Conroe Firefighters Rescue Another Victim from Alligator Creek

By Tom Vines
Photos Courtesy Courier of Montgomery County/Conroe Police Department

Training and experience paid off once again for the Conroe (Texas) Fire Department during a March 1 water rescue.

The Fire Dispatch Center for the city of Conroe, located north of Houston, received a 911 call at 0710 HRS reporting that a man was struggling in the waters of Alligator Creek, under the Dallas Street Bridge at Lewis Street.

A 33-year-old man, believed to be homeless, had been attempting to cross the creek, but apparently misjudged the water’s depth and became caught in the cold, swiftly moving waters.

A rescuer in a Type III harness was attached to the lower end of a tether. The crews lowered the rescuer into the water next to the victim. The rescuer in the water took a length of 1" tubular webbing, secured it under the arms of the man and attached it to a carabineer on his harness. Using hand signals to communicate through a spotter on the bridge, the rescuer signaled for the crews to raise him and the man. They were then raised and set down on the roadway next to the bridge.


The Conroe Fire Department dispatched Engine 1, Ladder 1 and a battalion chief to the scene. Engine 3 was dispatched while the rescue was in progress.

Before fire department units arrived, one of the bystanders retrieved a rope from his vehicle and threw an end to the man. He then secured his end of the rope by tying it to the guardrail of the bridge.

When the first fire department unit arrived on scene at 0715 HRS, bystanders directed rescuers to the victim who had lodged himself against a bridge piling to keep from being swept downstream in the creek, which was swollen by overnight rains.

The 33-year-old man, believed to be homeless, had been attempting to cross the creek further upstream, but apparently misjudged the water’s depth and became caught in the cold, swiftly moving waters.

The Conroe Police Department set up a safety line downstream to catch the man if he lost his grip on the bridge pylon and was washed downstream.

Crews from the ladder and engine companies quick rigged a rescue system. They tethered a 15' line to the platform of the ladder truck, which had been positioned on the roadway next to the bridge. A rescuer in a Type III harness was attached to the lower end of the tether. The crews then lowered the rescuer into the water next to the victim. The rescuer in the water took a length of 1" tubular webbing, secured it under the arms of the man and attached it to a carabineer on his harness. By 0739 HRS, the rescuer had secured the man to his harness.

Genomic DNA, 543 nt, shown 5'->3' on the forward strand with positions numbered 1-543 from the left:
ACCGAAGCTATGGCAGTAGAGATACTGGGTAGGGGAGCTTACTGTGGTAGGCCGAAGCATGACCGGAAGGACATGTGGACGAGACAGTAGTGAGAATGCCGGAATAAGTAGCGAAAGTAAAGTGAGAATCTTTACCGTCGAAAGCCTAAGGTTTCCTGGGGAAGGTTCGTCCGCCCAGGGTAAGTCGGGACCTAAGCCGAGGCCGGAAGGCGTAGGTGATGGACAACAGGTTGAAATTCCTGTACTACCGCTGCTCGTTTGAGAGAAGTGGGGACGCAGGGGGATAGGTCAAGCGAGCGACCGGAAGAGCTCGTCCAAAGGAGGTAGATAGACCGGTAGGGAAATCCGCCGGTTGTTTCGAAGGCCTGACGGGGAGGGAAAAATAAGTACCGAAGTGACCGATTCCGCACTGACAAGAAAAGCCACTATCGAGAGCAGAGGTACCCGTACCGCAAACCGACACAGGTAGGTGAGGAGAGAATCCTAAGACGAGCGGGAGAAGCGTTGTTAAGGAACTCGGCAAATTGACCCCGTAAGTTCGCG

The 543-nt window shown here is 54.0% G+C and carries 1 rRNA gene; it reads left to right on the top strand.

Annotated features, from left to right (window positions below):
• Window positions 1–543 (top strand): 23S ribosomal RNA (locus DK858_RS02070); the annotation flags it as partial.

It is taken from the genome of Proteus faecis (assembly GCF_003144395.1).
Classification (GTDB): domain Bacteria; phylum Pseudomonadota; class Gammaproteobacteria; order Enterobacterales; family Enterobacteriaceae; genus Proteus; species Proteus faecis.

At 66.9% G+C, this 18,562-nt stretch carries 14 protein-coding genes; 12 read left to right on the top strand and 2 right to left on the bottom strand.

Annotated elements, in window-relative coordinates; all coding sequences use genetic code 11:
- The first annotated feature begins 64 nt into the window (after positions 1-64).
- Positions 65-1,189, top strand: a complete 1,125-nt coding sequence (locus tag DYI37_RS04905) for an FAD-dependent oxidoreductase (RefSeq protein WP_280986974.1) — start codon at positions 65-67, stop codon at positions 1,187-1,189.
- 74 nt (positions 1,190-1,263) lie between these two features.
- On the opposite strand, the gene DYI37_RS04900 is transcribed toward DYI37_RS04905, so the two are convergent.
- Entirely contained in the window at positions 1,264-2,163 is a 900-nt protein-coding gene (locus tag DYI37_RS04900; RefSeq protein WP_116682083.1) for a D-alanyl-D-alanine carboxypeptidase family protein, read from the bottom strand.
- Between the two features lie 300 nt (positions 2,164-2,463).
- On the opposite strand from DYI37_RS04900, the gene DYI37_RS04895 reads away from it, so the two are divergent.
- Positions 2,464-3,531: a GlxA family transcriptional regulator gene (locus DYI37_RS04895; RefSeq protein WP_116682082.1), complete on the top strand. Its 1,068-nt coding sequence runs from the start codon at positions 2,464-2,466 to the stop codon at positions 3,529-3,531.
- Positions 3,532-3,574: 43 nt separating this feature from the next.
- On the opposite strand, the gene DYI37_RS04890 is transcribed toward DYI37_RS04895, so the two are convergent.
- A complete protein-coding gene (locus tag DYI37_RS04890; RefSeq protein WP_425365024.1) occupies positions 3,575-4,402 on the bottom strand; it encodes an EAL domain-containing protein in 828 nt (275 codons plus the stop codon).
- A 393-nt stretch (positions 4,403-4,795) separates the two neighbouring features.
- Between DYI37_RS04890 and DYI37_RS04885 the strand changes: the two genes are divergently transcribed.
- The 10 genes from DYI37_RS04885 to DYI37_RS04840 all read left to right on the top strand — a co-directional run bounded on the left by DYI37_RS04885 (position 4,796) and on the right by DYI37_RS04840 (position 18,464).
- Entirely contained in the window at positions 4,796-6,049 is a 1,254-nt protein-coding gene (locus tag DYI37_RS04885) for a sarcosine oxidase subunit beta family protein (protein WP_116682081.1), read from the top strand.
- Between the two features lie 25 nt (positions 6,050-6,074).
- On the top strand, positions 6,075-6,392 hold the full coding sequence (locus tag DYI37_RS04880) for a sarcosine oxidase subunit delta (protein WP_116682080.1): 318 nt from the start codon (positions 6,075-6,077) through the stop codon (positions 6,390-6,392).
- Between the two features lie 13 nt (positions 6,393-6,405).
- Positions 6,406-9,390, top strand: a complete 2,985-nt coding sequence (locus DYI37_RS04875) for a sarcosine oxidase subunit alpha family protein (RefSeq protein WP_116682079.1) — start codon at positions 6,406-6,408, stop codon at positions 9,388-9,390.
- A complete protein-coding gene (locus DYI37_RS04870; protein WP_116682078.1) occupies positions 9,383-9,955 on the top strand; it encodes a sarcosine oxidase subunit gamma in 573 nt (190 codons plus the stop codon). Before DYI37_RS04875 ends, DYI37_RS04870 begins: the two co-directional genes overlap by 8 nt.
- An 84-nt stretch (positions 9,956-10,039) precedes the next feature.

Using hand signals to communicate through a spotter on the bridge, the rescuer signaled for the crews to raise him and the man. They were then raised and set down on the roadway next to the bridge. By 0740 HRS, the rescue was complete. At 0750 HRS, Montgomery Country Hospital District ALS transported the man to Conroe Regional Medical Center, where he was treated for hypothermia.

All units were back in service at 0753 HRS.

Sources: Conroe Fire Department Lieutenant Stephen Cottar (who was acting Battalion Chief the day of the rescue) provided information for this report. Some additional details were taken from an account of the incident in The Conroe Courier–News.

LESSONS LEARNED/LESSONS REINFORCED:
Had the man slipped downstream past the police department’s safety line, he likely would have ended up in an area where the creek passes through culverts under Interstate 45—and not survived.

The department has responded to numerous calls on the creek, which divides a roadway, and rescued several individuals who have crashed into the creek in vehicles or on bicycles. A number of pedestrians have also fallen in. Ninety percent of the time, the creek has no water in it, but with runoff from the built-up area, water can rise and fall quickly.

Lieutenant Cottar notes that if rescuers had to conduct this operation again, he would have stationed an upstream spotter to alert for debris running in the creek.

The majority of the department’s firefighters have gone through swiftwater technician-level training, and the department has ongoing rope training. The rope and swiftwater equipment is kept on the ladder truck, because the department isn’t big enough to have a heavy rescue unit.

Rescue Editor Tom Vines is the co-author of “High Angle Rescue Techniques” and “Confined Space and Structural Rope Rescue.” He operates a rope-rescue consulting group in Red Lodge, Mont.

Copyright © Elsevier Inc., a division of Reed Elsevier Inc. All rights reserved.
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